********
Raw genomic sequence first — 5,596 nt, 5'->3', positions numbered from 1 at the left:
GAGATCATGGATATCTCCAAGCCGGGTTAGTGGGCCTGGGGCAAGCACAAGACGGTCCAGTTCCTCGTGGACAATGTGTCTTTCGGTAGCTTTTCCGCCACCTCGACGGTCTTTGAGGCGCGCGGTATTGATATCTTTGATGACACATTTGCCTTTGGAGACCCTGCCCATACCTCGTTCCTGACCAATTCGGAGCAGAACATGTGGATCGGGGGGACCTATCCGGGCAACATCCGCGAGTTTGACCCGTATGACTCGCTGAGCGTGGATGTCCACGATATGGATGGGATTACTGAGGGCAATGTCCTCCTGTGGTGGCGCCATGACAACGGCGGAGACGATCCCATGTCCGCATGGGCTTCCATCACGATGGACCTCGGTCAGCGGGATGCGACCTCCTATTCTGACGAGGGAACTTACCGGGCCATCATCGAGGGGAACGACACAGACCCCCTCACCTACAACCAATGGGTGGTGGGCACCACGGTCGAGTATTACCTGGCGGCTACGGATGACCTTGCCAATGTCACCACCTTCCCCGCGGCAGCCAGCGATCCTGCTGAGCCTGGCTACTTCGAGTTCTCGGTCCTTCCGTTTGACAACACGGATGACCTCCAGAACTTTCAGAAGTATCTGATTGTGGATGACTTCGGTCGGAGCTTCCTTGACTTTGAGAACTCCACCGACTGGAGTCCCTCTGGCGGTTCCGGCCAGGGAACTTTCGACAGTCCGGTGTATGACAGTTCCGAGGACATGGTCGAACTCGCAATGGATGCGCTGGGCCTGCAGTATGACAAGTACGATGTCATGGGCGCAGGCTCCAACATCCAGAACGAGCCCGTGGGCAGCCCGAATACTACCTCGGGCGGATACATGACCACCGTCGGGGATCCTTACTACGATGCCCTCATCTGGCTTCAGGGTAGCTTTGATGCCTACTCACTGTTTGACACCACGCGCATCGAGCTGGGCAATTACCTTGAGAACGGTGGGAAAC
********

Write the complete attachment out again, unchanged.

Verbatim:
Raw genomic sequence first — 5,596 nt, 5'->3', positions numbered from 1 at the left:
GAGATCATGGATATCTCCAAGCCGGGTTAGTGGGCCTGGGGCAAGCACAAGACGGTCCAGTTCCTCGTGGACAATGTGTCTTTCGGTAGCTTTTCCGCCACCTCGACGGTCTTTGAGGCGCGCGGTATTGATATCTTTGATGACACATTTGCCTTTGGAGACCCTGCCCATACCTCGTTCCTGACCAATTCGGAGCAGAACATGTGGATCGGGGGGACCTATCCGGGCAACATCCGCGAGTTTGACCCGTATGACTCGCTGAGCGTGGATGTCCACGATATGGATGGGATTACTGAGGGCAATGTCCTCCTGTGGTGGCGCCATGACAACGGCGGAGACGATCCCATGTCCGCATGGGCTTCCATCACGATGGACCTCGGTCAGCGGGATGCGACCTCCTATTCTGACGAGGGAACTTACCGGGCCATCATCGAGGGGAACGACACAGACCCCCTCACCTACAACCAATGGGTGGTGGGCACCACGGTCGAGTATTACCTGGCGGCTACGGATGACCTTGCCAATGTCACCACCTTCCCCGCGGCAGCCAGCGATCCTGCTGAGCCTGGCTACTTCGAGTTCTCGGTCCTTCCGTTTGACAACACGGATGACCTCCAGAACTTTCAGAAGTATCTGATTGTGGATGACTTCGGTCGGAGCTTCCTTGACTTTGAGAACTCCACCGACTGGAGTCCCTCTGGCGGTTCCGGCCAGGGAACTTTCGACAGTCCGGTGTATGACAGTTCCGAGGACATGGTCGAACTCGCAATGGATGCGCTGGGCCTGCAGTATGACAAGTACGATGTCATGGGCGCAGGCTCCAACATCCAGAACGAGCCCGTGGGCAGCCCGAATACTACCTCGGGCGGATACATGACCACCGTCGGGGATCCTTACTACGATGCCCTCATCTGGCTTCAGGGTAGCTTTGATGCCTACTCACTGTTTGACACCACGCGCATCGAGCTGGGCAATTACCTTGAGAACGGTGGGAAAC